California AB 411 as amended focuses on 1) child witnesses in cases involving a serious or violation felony and 2) victims entitled under existing law to support persons. These individuals under the bill would be able to have access to a therapy or facility dog and defines these terms, subject to approval by a judge. The bill also deals with how to explain the presence of the dog to the jury.

AB 411 as amended was approved by the Assembly Committee on Public Safety on March 15 and is currently on the Assembly floor (3rd Reading Calendar).

Connecticut HB 6999 as filed would have authorized the use of therapy dogs for those under the age of 18 in criminal cases.

During testimony on the bill by the Connecticut Judicial Branch, it was noted that the state’s supreme court had recently ruled that judges already have the inherent authority to allow for a therapy dog for any witness, in any court proceeding, and that therefore the bill as filed might have the effect of limiting the court’s ability to make such accommodations.

HB 6999 as amended, instead provides the Judicial Branch shall maintain on its website a section providing information regarding the availability of an accommodation, granted at the court’s discretion, for the presence of a dog to provide comfort and support for a child under the age of eighteen during such child’s testimony in the criminal prosecution of an offense involving the alleged assault, abuse or sexual abuse of such child. it also directs that trial judges be trained on this issue.

HB 6999 as amended was approved by the Joint Committee on Children on March 2 and remains pending.

Florida HB 151 amends an existing law that allows the court to use service or therapy animals in proceedings involving a sexual offense to assist a child victim or witness or a sexual offense victim or witness.

As amended, HB 151

  1. Expands the list of proceedings in which support animals may be used to include any proceeding involving child abuse, abandonment, or neglect.
  2. Expands the categories of allowable animals to include a “facility dog”;
  3. Allows a court to set any conditions it finds just and appropriate when taking the testimony of a person who has an intellectual disability, including the use of a therapy animal or facility dog;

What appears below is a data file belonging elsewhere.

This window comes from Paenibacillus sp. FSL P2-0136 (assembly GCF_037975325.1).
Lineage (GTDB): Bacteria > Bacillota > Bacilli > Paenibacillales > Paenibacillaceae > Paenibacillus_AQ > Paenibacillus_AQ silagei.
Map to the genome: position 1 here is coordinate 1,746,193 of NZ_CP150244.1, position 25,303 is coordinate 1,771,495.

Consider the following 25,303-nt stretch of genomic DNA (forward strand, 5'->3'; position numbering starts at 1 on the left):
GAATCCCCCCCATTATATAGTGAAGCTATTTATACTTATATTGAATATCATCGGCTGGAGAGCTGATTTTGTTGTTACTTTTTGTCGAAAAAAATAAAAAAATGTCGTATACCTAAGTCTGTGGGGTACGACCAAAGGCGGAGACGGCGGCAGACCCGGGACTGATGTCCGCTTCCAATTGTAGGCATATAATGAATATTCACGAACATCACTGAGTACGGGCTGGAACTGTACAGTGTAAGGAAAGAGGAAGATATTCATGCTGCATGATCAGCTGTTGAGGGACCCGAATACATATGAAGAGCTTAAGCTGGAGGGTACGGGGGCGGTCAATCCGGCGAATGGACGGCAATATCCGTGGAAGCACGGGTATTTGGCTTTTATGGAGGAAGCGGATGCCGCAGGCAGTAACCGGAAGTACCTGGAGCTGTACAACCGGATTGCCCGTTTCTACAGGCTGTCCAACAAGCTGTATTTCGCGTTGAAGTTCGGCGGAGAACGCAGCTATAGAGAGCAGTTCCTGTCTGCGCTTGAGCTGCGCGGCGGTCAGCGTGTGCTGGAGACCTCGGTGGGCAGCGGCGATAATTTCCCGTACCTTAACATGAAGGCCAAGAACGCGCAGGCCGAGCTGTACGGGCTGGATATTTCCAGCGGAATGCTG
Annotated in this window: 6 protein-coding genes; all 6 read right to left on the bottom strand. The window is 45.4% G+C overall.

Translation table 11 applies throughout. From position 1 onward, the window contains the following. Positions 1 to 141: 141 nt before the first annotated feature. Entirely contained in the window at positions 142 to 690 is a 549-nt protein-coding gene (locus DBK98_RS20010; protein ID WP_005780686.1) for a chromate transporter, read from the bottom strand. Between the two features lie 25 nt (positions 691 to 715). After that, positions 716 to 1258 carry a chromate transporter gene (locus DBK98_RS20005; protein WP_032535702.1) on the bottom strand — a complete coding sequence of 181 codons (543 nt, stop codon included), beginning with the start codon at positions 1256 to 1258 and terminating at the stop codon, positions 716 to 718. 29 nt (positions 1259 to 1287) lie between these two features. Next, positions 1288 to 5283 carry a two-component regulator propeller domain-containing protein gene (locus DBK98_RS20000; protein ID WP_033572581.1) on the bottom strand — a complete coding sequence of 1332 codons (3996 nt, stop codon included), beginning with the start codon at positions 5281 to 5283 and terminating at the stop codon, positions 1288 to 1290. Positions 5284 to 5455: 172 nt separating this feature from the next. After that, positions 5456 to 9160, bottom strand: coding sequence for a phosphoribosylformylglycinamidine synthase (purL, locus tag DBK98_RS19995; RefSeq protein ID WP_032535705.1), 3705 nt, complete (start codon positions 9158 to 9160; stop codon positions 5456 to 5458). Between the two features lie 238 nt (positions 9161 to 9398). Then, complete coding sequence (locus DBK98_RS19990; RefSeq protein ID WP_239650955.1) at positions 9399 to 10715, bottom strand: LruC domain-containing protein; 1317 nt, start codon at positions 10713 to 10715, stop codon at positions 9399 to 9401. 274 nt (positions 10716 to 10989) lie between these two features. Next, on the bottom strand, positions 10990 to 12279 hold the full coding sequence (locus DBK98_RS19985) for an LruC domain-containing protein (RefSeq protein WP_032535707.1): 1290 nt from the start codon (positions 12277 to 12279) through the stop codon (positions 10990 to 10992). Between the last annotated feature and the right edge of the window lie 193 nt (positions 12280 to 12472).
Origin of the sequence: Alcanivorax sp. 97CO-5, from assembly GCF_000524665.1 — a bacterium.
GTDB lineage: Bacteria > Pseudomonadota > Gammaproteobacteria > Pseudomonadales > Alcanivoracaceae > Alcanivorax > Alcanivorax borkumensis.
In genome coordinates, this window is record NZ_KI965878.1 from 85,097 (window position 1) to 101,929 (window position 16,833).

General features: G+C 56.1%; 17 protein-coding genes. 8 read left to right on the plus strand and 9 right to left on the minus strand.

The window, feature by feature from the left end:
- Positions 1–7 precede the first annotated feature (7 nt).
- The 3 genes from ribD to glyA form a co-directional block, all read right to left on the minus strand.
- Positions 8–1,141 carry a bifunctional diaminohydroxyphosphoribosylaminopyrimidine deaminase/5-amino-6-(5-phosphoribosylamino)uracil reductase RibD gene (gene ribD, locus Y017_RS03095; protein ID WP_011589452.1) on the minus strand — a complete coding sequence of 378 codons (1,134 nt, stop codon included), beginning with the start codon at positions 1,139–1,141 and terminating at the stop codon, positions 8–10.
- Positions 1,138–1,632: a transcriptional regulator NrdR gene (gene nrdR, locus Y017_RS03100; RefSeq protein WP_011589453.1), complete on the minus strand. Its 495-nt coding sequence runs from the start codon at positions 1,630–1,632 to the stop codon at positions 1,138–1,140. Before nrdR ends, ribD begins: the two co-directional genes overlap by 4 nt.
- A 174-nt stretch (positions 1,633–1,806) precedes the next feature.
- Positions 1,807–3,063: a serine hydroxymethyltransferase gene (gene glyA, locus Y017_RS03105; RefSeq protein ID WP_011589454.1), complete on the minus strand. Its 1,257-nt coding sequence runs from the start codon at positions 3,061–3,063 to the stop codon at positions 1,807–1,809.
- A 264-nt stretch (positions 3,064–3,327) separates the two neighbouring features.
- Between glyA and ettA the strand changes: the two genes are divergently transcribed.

4. Removes the requirement for evaluation and registration of an animal pursuant to national standards, and replaces it with a requirement that an animal be trained, evaluated, and certified according to industry standards; and
  5. Provides definitions for the terms “facility dog” and “therapy animal.”

HB 151 was approved by the full Senate yesterday and is on its way to the governor. The Senate’s similar bill (SB 416) addressed the same issues and was approved on committee, but was ultimately shelved in favor of HB 151.

Idaho SB 1089 as enacted provides when a child is summoned as a witness in any hearing in a noncriminal matter that involves the abuse, neglect or abandonment of the child, including any preliminary hearing, notwithstanding any other statutory provision, a facility dog shall be allowed to remain in the courtroom at the witness stand with the child during the child’s testimony. The bill also defines what a “facility dog” is. SB 1089 was signed into law by the governor in March, with an effective date of July 1, 2017.

Maryland SB 77 amends a 2016 law (SB 1106) that created a pilot program for the use of both facility and therapy dogs with respect to child witnesses in criminal cases and limited the program to two counties (Anne Arundel and Harford). SB 77 would delete the word “criminal”, allowing for the use of such dogs in any case.

SB 77 was approved by the House on April 4 and is in back in the Senate pending transmission to the Governor.

Maryland: 3 very different plans put forth for how to limit or end Circuit Court judicial races; hearing set for Feb. 22

For the third session in a row Maryland legislative committees are set to hold hearings on plans to end contested races for Circuit Court in favor of a quasi-federal system. A hearing on the plans is set for the House Judiciary Committee on February 22.